5. A well-pleaded complaint must contain more than mere labels and conclusions. See Ashcroft v. Iqbal, 556 U.S. 662 (2009); Bell Atl. Corp. v. Twombly, 550 U.S. 544 (2007). The assumption of truth is inapplicable to legal conclusions or to "[t]hreadbare recitals of the elements of a cause of action supported by mere conclusory statements." Iqbal, 556 U.S. at 678. When determining whether dismissal is appropriate, the court must take three steps: "(1) identify[] the elements of the claim, (2) review[] the complaint to strike conclusory allegations, and then (3) look[] at the well-pleaded components of the complaint and evaluate] whether all of the elements identified in part one of the inquiry are sufficiently alleged." Malleus v. George, 641 F.3d 560, 563 (3d Cir. 2011). Elements are sufficiently alleged when the facts in the complaint "show" that the plaintiff is entitled to relief. Iqbal, 556 U.S. at 679 (quoting Fed.R.Civ.P. 8(a)(2)). Deciding whether a claim is plausible will be a "context-specific task that requires the reviewing court to draw on its judicial experience and common sense." Id.

6. Discussion.

Plaintiff has suffered from chronic nerve pain for over fifteen years and has taken medication for the condition during that time. Plaintiff alleges that defendant Edward Hendricks ("Hendricks"), a nurse practitioner, discontinued his pain medication on February 27, 2013, without a physician's approval or an evaluation of plaintiff's condition. Plaintiff alleges that he has now suffered with pain for over a year. Plaintiff alleges that, on several occasions, defendant medical director Dr. Lori Spraga ("Dr. Spraga"), refused to reinstate the medication even though it was prescribed by a physician. Plaintiff alleges that Correct Care Solutions ("CCS") is responsible for allowing its staff to provide inadequate medical care. Plaintiff alleges that defendant Warden Perry Phelps ("Phelps")[2] is responsible for the overall operation of the VCC and the inmates housed there. Plaintiff seeks compensatory and punitive damages, as well as injunctive relief.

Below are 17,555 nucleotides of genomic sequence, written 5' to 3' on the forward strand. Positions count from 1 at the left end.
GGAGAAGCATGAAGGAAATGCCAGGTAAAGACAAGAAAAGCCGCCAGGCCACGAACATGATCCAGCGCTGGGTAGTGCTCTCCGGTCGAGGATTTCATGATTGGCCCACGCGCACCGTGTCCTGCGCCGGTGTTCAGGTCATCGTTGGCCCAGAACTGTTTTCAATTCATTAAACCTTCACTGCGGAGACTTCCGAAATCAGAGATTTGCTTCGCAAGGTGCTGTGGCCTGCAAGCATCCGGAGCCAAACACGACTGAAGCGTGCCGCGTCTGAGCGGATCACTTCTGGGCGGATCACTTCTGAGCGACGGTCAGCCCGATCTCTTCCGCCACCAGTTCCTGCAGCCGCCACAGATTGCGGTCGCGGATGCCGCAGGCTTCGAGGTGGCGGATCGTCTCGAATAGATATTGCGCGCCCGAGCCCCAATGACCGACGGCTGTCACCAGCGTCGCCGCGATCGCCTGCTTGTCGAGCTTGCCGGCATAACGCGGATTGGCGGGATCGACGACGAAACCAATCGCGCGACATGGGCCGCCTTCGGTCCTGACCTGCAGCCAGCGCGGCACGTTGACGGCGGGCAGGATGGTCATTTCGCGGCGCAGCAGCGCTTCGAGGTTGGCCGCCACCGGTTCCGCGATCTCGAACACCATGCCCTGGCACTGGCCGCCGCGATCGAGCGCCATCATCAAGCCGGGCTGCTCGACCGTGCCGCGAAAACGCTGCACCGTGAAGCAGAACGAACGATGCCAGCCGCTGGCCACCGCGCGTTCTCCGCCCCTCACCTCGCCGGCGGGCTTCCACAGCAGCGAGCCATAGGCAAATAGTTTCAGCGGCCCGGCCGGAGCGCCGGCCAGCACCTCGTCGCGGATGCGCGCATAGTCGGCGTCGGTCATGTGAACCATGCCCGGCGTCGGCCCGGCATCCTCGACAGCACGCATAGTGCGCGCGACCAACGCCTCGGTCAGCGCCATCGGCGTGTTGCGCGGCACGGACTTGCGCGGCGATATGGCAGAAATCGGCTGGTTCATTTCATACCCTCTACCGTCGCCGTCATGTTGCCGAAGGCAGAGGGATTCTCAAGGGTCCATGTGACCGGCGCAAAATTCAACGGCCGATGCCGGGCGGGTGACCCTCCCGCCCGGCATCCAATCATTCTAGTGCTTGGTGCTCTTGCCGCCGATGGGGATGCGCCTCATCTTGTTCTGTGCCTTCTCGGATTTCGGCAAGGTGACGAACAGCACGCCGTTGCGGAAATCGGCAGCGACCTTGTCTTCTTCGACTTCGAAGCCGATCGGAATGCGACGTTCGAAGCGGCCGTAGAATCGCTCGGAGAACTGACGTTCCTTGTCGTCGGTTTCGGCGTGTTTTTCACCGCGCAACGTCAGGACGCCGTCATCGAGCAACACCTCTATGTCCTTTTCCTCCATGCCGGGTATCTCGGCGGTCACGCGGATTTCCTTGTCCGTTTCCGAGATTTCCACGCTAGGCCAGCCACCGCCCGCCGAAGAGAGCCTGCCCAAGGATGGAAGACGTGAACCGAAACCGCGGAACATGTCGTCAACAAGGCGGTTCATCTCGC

7. Respondeat superior.

Phelps is named as a defendant based upon his supervisory position. As is well established, supervisory liability cannot be imposed under § 1983 on a respondeat superior theory. See Iqbal, 556 U.S. 662; Monell v. Department of Social Services, 436 U.S. 658 (1978); Rizzo v. Goode, 423 U.S. 362 (1976). "'A[n individual government] defendant in a civil rights action must have personal involvement in the alleged wrongdoing; liability cannot be predicated solely on the operation of respondeat superior.'" Evancho v. Fisher, 423 F.3d 347, 353 (3d Cir. 2005) (quoting Rode v. Dellarciprete, 845 F.2d 1195, 1207 (3d Cir. 1988)). Purpose rather than knowledge is required to impose liability on an official charged with violations arising from his or her superintendent responsibilities. See Iqbal, 556 U.S. at 677. "Absent vicarious liability, each Government official, his or her title notwithstanding, is only liable for his or her own misconduct." Id. The amended complaint raises no cognizable claim against Phelps. Therefore, the court will dismiss the claims against him as frivolous pursuant to 28 U.S.C. § 1915(e)(2)(B)(i) and § 1915A(b)(1).

8. Conclusion.

For the above reasons, the court will: (1) dismiss all claims against Phelps as frivolous pursuant to 28 U.S.C. § 1915(e)(2)(B)(i) and § 1915A(b)(1); and (2) allow plaintiff to proceed on the medical needs claims ...